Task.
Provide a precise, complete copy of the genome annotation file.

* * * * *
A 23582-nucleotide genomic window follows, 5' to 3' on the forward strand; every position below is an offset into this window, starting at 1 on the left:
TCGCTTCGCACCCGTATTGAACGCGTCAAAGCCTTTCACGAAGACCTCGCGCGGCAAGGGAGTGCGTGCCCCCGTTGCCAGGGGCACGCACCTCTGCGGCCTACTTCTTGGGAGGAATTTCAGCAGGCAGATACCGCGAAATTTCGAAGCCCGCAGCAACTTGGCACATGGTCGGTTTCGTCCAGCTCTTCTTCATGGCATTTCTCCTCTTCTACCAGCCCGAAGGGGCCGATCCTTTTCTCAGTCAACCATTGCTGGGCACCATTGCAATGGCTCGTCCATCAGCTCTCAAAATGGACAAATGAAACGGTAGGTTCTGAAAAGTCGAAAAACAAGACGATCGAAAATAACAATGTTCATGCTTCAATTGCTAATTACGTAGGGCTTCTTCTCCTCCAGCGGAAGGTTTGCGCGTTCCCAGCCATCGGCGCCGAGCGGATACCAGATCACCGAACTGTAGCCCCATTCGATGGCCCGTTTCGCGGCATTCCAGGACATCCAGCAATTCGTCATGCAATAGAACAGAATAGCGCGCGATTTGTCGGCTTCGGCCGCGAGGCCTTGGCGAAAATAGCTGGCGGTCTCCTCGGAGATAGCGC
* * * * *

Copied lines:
A 23582-nucleotide genomic window follows, 5' to 3' on the forward strand; every position below is an offset into this window, starting at 1 on the left:
TCGCTTCGCACCCGTATTGAACGCGTCAAAGCCTTTCACGAAGACCTCGCGCGGCAAGGGAGTGCGTGCCCCCGTTGCCAGGGGCACGCACCTCTGCGGCCTACTTCTTGGGAGGAATTTCAGCAGGCAGATACCGCGAAATTTCGAAGCCCGCAGCAACTTGGCACATGGTCGGTTTCGTCCAGCTCTTCTTCATGGCATTTCTCCTCTTCTACCAGCCCGAAGGGGCCGATCCTTTTCTCAGTCAACCATTGCTGGGCACCATTGCAATGGCTCGTCCATCAGCTCTCAAAATGGACAAATGAAACGGTAGGTTCTGAAAAGTCGAAAAACAAGACGATCGAAAATAACAATGTTCATGCTTCAATTGCTAATTACGTAGGGCTTCTTCTCCTCCAGCGGAAGGTTTGCGCGTTCCCAGCCATCGGCGCCGAGCGGATACCAGATCACCGAACTGTAGCCCCATTCGATGGCCCGTTTCGCGGCATTCCAGGACATCCAGCAATTCGTCATGCAATAGAACAGAATAGCGCGCGATTTGTCGGCTTCGGCCGCGAGGCCTTGGCGAAAATAGCTGGCGGTCTCCTCGGAGATAGCGC